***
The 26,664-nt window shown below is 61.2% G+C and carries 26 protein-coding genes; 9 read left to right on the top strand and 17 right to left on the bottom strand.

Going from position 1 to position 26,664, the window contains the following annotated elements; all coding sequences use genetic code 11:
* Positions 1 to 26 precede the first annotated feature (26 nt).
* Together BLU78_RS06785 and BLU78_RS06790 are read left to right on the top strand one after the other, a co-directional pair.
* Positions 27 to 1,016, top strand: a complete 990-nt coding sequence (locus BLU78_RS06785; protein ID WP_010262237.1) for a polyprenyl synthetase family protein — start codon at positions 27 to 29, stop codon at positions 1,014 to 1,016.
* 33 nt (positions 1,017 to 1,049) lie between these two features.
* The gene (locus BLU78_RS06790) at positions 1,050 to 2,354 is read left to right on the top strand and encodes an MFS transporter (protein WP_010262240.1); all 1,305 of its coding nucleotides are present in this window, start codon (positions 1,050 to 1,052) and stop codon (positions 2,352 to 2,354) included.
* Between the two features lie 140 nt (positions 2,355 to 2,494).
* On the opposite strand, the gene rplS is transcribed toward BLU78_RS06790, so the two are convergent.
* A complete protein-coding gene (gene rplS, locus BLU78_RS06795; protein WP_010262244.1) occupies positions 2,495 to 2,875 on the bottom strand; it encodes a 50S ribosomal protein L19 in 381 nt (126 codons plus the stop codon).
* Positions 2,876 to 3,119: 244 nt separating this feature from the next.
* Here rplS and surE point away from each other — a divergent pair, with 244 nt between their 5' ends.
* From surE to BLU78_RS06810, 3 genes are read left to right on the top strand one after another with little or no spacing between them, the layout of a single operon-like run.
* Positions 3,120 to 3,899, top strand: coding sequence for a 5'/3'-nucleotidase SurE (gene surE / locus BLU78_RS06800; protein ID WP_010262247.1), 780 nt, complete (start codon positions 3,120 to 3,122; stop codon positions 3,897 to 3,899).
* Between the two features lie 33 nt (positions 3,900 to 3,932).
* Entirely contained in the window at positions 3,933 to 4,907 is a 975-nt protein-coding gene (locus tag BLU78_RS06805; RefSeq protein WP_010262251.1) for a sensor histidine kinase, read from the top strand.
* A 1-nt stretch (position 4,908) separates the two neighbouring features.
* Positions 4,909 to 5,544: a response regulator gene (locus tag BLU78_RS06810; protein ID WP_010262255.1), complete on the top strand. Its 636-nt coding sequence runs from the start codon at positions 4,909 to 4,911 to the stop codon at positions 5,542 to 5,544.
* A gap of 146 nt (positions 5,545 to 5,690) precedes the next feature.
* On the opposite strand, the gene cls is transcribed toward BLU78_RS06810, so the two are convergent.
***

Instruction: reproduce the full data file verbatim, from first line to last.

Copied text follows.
The 26,664-nt window shown below is 61.2% G+C and carries 26 protein-coding genes; 9 read left to right on the top strand and 17 right to left on the bottom strand.

Going from position 1 to position 26,664, the window contains the following annotated elements; all coding sequences use genetic code 11:
* Positions 1 to 26 precede the first annotated feature (26 nt).
* Together BLU78_RS06785 and BLU78_RS06790 are read left to right on the top strand one after the other, a co-directional pair.
* Positions 27 to 1,016, top strand: a complete 990-nt coding sequence (locus BLU78_RS06785; protein ID WP_010262237.1) for a polyprenyl synthetase family protein — start codon at positions 27 to 29, stop codon at positions 1,014 to 1,016.
* 33 nt (positions 1,017 to 1,049) lie between these two features.
* The gene (locus BLU78_RS06790) at positions 1,050 to 2,354 is read left to right on the top strand and encodes an MFS transporter (protein WP_010262240.1); all 1,305 of its coding nucleotides are present in this window, start codon (positions 1,050 to 1,052) and stop codon (positions 2,352 to 2,354) included.
* Between the two features lie 140 nt (positions 2,355 to 2,494).
* On the opposite strand, the gene rplS is transcribed toward BLU78_RS06790, so the two are convergent.
* A complete protein-coding gene (gene rplS, locus BLU78_RS06795; protein WP_010262244.1) occupies positions 2,495 to 2,875 on the bottom strand; it encodes a 50S ribosomal protein L19 in 381 nt (126 codons plus the stop codon).
* Positions 2,876 to 3,119: 244 nt separating this feature from the next.
* Here rplS and surE point away from each other — a divergent pair, with 244 nt between their 5' ends.
* From surE to BLU78_RS06810, 3 genes are read left to right on the top strand one after another with little or no spacing between them, the layout of a single operon-like run.
* Positions 3,120 to 3,899, top strand: coding sequence for a 5'/3'-nucleotidase SurE (gene surE / locus BLU78_RS06800; protein ID WP_010262247.1), 780 nt, complete (start codon positions 3,120 to 3,122; stop codon positions 3,897 to 3,899).
* Between the two features lie 33 nt (positions 3,900 to 3,932).
* Entirely contained in the window at positions 3,933 to 4,907 is a 975-nt protein-coding gene (locus tag BLU78_RS06805; RefSeq protein WP_010262251.1) for a sensor histidine kinase, read from the top strand.
* A 1-nt stretch (position 4,908) separates the two neighbouring features.
* Positions 4,909 to 5,544: a response regulator gene (locus tag BLU78_RS06810; protein ID WP_010262255.1), complete on the top strand. Its 636-nt coding sequence runs from the start codon at positions 4,909 to 4,911 to the stop codon at positions 5,542 to 5,544.
* A gap of 146 nt (positions 5,545 to 5,690) precedes the next feature.
* On the opposite strand, the gene cls is transcribed toward BLU78_RS06810, so the two are convergent.